It was hard to see him though the cheering crowd when he first walked in, a small, amiable-looking man. By the end of the session, he had gotten his message across about the importance of global leadership and youth empowerment. He was even able to get a room full of people to recite poetry with him. He is Dr. A. P. J. Abdul Kalam, the 11th president of India.
Just two months after landing a major victory in the Massachusetts Supreme Judicial Court on behalf of homeowners fighting eviction, the Harvard Legal Aid Bureau (HLAB) was back before the high court last week seeking more protections for people with homes in foreclosure. The court’s decision, expected to come down in several months, could lead to greater accountability for lenders trying to foreclose.
In a lecture co-sponsored by the Harvard Civil Rights-Civil Liberties Law Review and the Federalist Society, San Francisco City Attorney Kathleen Morris made the case for local constitutional law, which would overturn a century of Supreme Court precedent. She was joined by HLS Professors David Barron and Gerald Frug, and Stanford Law Professor Richard Ford.
Harvard University has announced that Harvard Law School alums Rita E. and Gustave M. Hauser have given the University $40 million to support excellence and innovation in learning and teaching at Harvard.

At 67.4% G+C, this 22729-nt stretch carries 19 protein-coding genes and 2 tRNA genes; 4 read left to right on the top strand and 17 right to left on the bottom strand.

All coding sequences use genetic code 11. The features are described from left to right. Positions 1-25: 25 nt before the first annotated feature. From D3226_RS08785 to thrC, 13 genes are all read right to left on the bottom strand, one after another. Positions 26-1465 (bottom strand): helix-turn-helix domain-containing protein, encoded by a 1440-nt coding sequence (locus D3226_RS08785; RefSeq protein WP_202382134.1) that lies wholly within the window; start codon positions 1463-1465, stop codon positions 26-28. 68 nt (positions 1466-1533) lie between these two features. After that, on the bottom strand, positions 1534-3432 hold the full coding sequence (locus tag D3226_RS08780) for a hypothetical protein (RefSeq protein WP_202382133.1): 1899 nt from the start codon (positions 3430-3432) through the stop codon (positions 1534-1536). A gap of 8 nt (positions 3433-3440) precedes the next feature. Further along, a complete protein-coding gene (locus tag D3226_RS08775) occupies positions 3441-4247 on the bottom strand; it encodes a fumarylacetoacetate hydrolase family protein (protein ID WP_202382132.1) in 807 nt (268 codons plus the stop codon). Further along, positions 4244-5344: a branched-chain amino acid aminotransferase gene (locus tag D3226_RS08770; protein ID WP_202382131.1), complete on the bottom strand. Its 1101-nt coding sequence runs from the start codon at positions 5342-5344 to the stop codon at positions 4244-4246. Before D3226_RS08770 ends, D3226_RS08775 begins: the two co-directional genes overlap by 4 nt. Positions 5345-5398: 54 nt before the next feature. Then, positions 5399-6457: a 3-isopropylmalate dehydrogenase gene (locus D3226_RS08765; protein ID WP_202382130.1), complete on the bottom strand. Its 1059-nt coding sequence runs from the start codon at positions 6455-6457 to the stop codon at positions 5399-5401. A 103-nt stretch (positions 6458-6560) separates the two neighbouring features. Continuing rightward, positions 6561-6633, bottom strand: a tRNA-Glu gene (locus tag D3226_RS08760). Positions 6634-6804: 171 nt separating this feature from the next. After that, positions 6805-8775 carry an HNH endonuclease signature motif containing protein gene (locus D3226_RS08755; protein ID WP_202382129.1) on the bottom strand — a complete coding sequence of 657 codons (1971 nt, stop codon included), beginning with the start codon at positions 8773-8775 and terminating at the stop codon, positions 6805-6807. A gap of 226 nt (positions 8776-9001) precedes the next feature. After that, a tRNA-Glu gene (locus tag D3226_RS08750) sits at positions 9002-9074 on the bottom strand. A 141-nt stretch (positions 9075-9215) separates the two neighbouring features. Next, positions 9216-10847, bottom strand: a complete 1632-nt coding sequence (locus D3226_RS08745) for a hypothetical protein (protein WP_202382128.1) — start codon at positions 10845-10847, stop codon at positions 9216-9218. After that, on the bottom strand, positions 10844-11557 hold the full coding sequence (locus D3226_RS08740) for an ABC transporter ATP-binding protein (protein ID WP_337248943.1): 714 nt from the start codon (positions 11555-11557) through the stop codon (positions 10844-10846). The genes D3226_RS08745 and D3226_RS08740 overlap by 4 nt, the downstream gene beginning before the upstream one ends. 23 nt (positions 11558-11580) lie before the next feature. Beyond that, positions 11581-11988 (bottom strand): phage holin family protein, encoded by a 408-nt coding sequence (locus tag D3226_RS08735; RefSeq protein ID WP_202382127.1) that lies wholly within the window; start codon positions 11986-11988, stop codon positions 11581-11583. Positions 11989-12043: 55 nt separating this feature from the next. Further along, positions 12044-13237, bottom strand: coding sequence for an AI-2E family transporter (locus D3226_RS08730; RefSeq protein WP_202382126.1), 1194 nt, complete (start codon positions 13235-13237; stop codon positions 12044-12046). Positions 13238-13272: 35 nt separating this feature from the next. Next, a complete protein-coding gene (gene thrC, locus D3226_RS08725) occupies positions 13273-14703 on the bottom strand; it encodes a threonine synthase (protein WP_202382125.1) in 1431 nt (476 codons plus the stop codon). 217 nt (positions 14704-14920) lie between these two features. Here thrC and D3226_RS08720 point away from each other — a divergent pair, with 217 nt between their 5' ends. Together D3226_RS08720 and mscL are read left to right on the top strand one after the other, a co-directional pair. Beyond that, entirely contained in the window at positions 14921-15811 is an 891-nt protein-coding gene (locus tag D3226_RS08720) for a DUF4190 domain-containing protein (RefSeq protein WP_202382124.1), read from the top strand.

At an event sponsored by the Harvard Law School American Constitution Society on October 18, Representative Barney Frank (D-MA) ’77 spoke about proposed legislation that would end the federal ban on marijuana, as well as the need for drug policy reform at the federal level and why marijuana policy is an issue better handled by the states.
The Digital Public Library of America (DPLA) – a national project coordinated by Harvard Law School’s Berkman Center for Internet & Society to provide access to digital collections from libraries, museums, and archives in the United States – announced $5 million in new funding and a new collaboration at its first conference on Oct. 21. The conference was webcast live from the National Archives in Washington, D.C.
Environmental Law & Policy Clinic student Rachel Heron ’12 presented a 3-hour oral argument on a motion for summary judgment in an important, precedent-setting administrative proceeding concerning the right of renewable energy companies to conduct business and install solar energy systems in Massachusetts.
The Harvard Food Law Society recently co-sponsored “TEDxHarvardLaw,” a full-day conference held on Oct. 21, focused on food policy and public health, and the legal and policy approaches to increasing the supply and demand of healthy foods. The campus-wide event was independently organized and co-sponsored by 18 different HLS organizations under the auspices of TEDx, a program of local, self-organized events that bring people together to share a TED-like experience.
In a panel discussion sponsored by HLS Lecturer on Law Peter Carfagna ’79 and Harvard Law School's Committee on Sports and Entertainment Law, “Negotiating with The League: Representing the NFLPA,” Peter Kendall, a retired NFL player who was involved in the league’s summer contract renegotiations offered an insider’s account of the collective bargaining victory that preserved this fall's season.